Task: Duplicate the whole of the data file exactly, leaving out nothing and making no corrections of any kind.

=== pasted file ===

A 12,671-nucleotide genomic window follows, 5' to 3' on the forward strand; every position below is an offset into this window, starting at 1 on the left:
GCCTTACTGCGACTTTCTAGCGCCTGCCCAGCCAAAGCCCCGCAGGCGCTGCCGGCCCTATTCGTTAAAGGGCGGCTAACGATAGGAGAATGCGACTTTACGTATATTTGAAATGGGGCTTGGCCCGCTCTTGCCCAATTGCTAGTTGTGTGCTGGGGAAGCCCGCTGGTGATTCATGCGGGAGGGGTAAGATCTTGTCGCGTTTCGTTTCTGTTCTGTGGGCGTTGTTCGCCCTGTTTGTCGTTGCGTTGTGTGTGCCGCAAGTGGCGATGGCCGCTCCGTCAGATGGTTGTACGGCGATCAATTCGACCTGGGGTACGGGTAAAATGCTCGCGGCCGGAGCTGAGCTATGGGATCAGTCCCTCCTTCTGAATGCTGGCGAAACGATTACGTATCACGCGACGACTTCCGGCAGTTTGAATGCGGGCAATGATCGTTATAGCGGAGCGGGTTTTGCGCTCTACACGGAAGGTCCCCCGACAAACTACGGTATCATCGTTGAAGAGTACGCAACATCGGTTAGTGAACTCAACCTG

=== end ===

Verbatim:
A 12,671-nucleotide genomic window follows, 5' to 3' on the forward strand; every position below is an offset into this window, starting at 1 on the left:
GCCTTACTGCGACTTTCTAGCGCCTGCCCAGCCAAAGCCCCGCAGGCGCTGCCGGCCCTATTCGTTAAAGGGCGGCTAACGATAGGAGAATGCGACTTTACGTATATTTGAAATGGGGCTTGGCCCGCTCTTGCCCAATTGCTAGTTGTGTGCTGGGGAAGCCCGCTGGTGATTCATGCGGGAGGGGTAAGATCTTGTCGCGTTTCGTTTCTGTTCTGTGGGCGTTGTTCGCCCTGTTTGTCGTTGCGTTGTGTGTGCCGCAAGTGGCGATGGCCGCTCCGTCAGATGGTTGTACGGCGATCAATTCGACCTGGGGTACGGGTAAAATGCTCGCGGCCGGAGCTGAGCTATGGGATCAGTCCCTCCTTCTGAATGCTGGCGAAACGATTACGTATCACGCGACGACTTCCGGCAGTTTGAATGCGGGCAATGATCGTTATAGCGGAGCGGGTTTTGCGCTCTACACGGAAGGTCCCCCGACAAACTACGGTATCATCGTTGAAGAGTACGCAACATCGGTTAGTGAACTCAACCTG